Recycling centers use optical scanners to identify the type of plastic resin, so #1 and #2 plastics are separated from each other and other materials (such as paper and glass). Bottles are then crushed (where caps are removed if you haven’t already done so) and baled to be sent to a plastic recycler.

Recyclers will shred the #1 or #2 plastic into flakes, which are washed, rinsed and dried. Flakes are then melted into pellets, then transported to a manufacturer to make new plastic bottles/jugs or other products, such as lining for sleeping bags, T-shirts, carpet or playground equipment.


Frequent Plastic Jug & Bottle Recycling Questions

Plastic bottles and jugs are part of the big five of curbside recycling, along with aluminum cans, glass bottles, paper and steel cans. Most curbside recycling programs accept at the very least #1 and #2 plastic bottles, and bigger programs accept all numbers and plastics in other forms (like yogurt containers). You’ll want to defer to your local program for full details and questions about rinsing and caps.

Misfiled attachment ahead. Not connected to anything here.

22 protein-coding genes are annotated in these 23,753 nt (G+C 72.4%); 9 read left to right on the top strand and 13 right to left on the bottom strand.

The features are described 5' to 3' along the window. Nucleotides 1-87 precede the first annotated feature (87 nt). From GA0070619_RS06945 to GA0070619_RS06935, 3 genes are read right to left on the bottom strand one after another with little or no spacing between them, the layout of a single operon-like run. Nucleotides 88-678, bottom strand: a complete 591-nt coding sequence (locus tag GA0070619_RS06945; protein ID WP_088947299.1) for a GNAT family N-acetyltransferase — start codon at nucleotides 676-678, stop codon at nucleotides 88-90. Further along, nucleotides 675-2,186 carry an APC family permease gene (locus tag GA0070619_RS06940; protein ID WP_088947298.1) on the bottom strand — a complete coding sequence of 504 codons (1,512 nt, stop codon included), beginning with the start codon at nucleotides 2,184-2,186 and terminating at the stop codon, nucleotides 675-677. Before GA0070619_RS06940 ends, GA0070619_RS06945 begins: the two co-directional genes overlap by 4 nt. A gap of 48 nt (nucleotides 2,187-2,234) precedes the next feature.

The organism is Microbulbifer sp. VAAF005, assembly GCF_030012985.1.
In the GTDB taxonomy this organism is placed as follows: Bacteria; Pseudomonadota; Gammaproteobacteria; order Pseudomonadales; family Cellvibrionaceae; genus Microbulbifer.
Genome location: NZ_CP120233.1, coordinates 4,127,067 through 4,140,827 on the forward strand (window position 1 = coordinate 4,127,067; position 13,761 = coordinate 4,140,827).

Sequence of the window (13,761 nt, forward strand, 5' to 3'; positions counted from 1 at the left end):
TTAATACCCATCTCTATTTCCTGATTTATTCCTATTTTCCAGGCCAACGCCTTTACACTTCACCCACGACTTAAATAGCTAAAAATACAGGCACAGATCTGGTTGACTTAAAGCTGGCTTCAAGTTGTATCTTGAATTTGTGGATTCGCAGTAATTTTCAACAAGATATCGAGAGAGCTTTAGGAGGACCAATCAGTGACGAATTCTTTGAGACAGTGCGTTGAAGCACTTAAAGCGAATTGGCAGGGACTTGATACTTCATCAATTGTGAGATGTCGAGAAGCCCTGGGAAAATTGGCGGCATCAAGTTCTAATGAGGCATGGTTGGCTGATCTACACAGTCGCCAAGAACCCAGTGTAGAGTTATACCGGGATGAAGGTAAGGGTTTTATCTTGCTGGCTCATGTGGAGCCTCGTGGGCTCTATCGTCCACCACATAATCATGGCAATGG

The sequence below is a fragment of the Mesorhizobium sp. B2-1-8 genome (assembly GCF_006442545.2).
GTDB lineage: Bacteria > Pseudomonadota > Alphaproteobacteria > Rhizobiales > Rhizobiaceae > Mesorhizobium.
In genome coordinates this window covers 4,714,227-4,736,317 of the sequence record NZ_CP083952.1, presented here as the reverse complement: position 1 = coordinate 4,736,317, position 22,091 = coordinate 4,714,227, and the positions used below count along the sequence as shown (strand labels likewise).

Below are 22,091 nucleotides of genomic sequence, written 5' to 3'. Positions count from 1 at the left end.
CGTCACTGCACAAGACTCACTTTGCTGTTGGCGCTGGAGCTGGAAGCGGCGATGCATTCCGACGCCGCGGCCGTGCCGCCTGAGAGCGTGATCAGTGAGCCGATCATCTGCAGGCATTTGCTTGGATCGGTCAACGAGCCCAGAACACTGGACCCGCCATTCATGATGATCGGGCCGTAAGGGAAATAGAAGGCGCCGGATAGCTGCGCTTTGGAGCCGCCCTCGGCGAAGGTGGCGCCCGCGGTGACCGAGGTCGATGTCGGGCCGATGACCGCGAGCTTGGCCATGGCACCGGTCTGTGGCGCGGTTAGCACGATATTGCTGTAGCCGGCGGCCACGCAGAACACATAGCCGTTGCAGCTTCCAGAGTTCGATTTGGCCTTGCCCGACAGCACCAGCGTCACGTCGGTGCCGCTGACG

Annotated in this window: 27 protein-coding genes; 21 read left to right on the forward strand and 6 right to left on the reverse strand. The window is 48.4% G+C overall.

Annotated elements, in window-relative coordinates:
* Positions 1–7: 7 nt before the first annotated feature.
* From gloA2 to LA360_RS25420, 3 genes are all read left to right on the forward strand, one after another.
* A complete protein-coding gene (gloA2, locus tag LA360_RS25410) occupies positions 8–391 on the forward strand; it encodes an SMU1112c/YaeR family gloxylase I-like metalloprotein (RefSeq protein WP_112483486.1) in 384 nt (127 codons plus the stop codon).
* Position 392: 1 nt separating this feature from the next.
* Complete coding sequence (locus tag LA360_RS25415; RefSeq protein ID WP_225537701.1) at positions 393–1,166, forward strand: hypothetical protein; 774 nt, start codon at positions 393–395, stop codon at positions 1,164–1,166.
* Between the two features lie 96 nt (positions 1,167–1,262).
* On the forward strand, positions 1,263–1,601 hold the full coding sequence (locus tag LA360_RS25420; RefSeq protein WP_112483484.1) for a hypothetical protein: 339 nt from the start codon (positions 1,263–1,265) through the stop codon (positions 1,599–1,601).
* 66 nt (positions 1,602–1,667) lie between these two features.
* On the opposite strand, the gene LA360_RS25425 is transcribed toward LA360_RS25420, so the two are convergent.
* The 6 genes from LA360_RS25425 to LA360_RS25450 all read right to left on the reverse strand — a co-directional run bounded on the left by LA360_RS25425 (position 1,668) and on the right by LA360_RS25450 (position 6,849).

Other than being separate resins, #1 and #2 plastic have different purposes. High-density polyethylene (HDPE, or #2 plastic) is translucent, which is why milk jugs appear cloudy. It’s also more durable. Polyethylene terephthalate (PET, or #1 plastic) has better temperature protection, which is why it’s used to store most beverages. Both are highly used and valuable plastic resins.
The Food and Drug Administration has set restrictions on what it classifies as “food-grade plastic.” In other words, you can’t make new bottles and jugs from motor oil, antifreeze and pesticide containers because of concerns that the original product remains. These types of containers must be triple-rinsed in a commercial process to recycle them. In general, unless specifically mentioned as accepted, you want to omit any hazardous material plastic bottles from your recycling bin or you risk contaminating the entire load.